- About Us
- Career Center
- Nano-Social Network
- Nano Consulting
- My Account
|A new family of chitin–silica nanocomposites has been synthesized by using a versatile colloid-based combination of self-assembly and sol–gel chemistry. Various textures and morphologies can be obtained by adjusting the evaporation-based processes or by applying external fields. After calcination, textures and birefringence are preserved in the resulting mesoporous silicas.|
Chitin-silicon dioxide nanocomposite made by self-organization and sol-gel chemistry
Self-organization processes involving chemical building blocks are the basis for many biological processes and are increasingly of interest in the field of materials synthesis, for example in the production of highly ordered nanocomposites or high-porosity materials with special properties. In the journal Angewandte Chemie, Bruno Alonso and Emmanuel Belamie from the Charles Gerhardt Institute in Montpellier (France) have introduced a novel, highly versatile approach to the large-scale synthesis of a new family of bioorganic-inorganic nanocomposites—with a previously unattainable degree of control over the composition and structure of the materials produced.
Nanocomposites are solid materials made of different substances, one of which is in the form of nanoparticles. The properties of the composites differ significantly from those of the pure individual components. Nanocomposites can also serve as "molds" for the production of porous substances. These have potential application in the areas of gas storage, catalysis, or materials separation.
For their synthesis, the researchers chose to use a sol-gel process, a popular technique for the production of inorganic network structures. In the first step they needed to generate a sol: a suspension of finely divided nanoscopic particles in a solvent. Their challenge was to obtain co-suspension of the two different components, silicon dioxide precursors (siloxane oligomers) and chitin nanorods from shrimp shells (a renewable resource). However, these two components require different conditions to remain in stable suspensions without uncontrolled precipitation. The researchers produced an alcohol suspension by slowly replacing water with ethanol. Through slow removal of the solvent, a gel formed. Gels are gelatinous substances; they contain solid but loose, cross-linked, three-dimensional polymer structures.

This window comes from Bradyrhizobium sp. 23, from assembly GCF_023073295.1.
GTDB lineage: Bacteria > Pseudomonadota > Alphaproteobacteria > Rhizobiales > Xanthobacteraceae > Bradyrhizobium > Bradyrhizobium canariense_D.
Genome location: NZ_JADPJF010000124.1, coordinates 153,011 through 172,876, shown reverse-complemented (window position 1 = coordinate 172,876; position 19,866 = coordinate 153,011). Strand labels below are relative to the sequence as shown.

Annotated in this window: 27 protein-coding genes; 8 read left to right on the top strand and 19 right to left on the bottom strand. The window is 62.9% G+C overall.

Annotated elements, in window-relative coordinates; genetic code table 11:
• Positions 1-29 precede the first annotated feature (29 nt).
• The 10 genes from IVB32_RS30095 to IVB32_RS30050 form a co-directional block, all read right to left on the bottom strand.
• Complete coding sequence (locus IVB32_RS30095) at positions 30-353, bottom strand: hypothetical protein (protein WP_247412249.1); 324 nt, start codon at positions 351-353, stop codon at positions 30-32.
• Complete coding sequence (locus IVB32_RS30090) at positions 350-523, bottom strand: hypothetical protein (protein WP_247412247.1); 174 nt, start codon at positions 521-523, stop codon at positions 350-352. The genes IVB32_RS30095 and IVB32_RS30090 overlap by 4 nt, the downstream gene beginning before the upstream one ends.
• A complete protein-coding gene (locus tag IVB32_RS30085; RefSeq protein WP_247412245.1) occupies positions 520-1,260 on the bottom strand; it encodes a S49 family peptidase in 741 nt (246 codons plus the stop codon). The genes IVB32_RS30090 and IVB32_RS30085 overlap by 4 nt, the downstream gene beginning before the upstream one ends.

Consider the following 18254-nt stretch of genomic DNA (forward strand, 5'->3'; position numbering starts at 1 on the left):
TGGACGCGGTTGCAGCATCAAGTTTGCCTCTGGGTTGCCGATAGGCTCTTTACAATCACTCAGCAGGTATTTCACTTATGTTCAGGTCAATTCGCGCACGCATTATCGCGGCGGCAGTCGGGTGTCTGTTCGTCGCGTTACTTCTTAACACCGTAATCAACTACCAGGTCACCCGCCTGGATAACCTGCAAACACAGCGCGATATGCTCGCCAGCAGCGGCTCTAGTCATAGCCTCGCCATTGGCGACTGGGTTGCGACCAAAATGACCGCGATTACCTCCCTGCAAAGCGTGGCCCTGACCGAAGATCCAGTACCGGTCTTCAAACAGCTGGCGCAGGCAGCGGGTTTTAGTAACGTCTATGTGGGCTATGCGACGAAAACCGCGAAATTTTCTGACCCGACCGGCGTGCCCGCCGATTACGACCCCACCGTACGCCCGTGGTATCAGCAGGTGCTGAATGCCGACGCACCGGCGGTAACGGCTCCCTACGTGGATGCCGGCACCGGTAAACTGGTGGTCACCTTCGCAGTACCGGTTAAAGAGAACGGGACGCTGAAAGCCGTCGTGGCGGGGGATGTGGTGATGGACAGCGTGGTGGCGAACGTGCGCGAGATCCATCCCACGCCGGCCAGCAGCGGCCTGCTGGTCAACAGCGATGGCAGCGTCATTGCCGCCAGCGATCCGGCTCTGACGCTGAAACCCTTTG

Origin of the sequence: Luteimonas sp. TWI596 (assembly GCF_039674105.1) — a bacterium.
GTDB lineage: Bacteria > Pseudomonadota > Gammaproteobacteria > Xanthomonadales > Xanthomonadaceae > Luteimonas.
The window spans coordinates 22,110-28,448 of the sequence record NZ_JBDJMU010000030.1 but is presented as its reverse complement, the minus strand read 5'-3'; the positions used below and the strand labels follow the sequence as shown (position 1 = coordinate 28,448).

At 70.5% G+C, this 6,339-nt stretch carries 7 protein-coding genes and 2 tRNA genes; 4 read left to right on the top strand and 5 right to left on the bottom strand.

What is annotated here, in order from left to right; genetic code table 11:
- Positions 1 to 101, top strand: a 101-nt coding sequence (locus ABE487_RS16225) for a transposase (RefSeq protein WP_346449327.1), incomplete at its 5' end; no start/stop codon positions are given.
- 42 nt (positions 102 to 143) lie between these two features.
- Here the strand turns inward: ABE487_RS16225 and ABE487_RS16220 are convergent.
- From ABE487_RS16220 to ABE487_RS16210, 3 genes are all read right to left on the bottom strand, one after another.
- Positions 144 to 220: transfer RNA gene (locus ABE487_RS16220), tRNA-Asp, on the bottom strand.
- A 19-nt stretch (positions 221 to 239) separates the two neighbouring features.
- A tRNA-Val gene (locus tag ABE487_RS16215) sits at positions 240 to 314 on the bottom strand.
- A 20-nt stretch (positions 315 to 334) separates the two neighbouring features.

The sol can be "poured" into a desired mold and dried or it can be spray-dried into spherical particles. This process results in a nanocomposite made of chitin rods that are fully embedded in a silicon dioxide matrix. The mechanism by which this occurs is based on a self-organized aggregation of the chitin molecules and weak attractive forces between chitin and siloxane oligomers.
The stability of the alcohol suspensions opens up a wide range of possibilities for the production of materials with controllable volume ratios, spatial arrangements, and morphologies. If a magnetic field is applied during preparation of the material, the chitin rods line up in parallel. If the nanocomposite is heated, the chitin rods can be burned off to leave behind cavities. This forms a highly porous material with interesting properties.
Author: Emmanuel Belamie, Institut Charles Gerhardt, Montpellier (France),
Title: Chitin-Silica Nanocomposites by Self-Assembly
Angewandte Chemie International Edition,
Permalink to the article: dx.doi.org/10.1002/anie.201002104
For more information, please click here
Copyright © Angewandte Chemie International EditionIf you have a comment, please Contact us.
Issuers of news releases, not 7th Wave, Inc. or Nanotechnology Now, are solely responsible for the accuracy of the content.
|Related News Press|
News and information
Syracuse University chemists add color to chemical reactions: Chemists in the College of Arts and Sciences have come up with an innovative new way to visualize and monitor chemical reactions in real time May 19th, 2016
Simple attraction: Researchers control protein release from nanoparticles without encapsulation: U of T Engineering discovery stands to improve reliability and fabrication process for treatments to conditions such as spinal cord damage and stroke May 28th, 2016
Doubling down on Schrödinger's cat May 27th, 2016
Graphene: Progress, not quantum leaps May 23rd, 2016
Albertan Science Lab Opens in India May 7th, 2016
Revealing the nature of magnetic interactions in manganese oxide: New technique for probing local magnetic interactions confirms 'superexchange' model that explains how the material gets its long-range magnetic order May 25th, 2016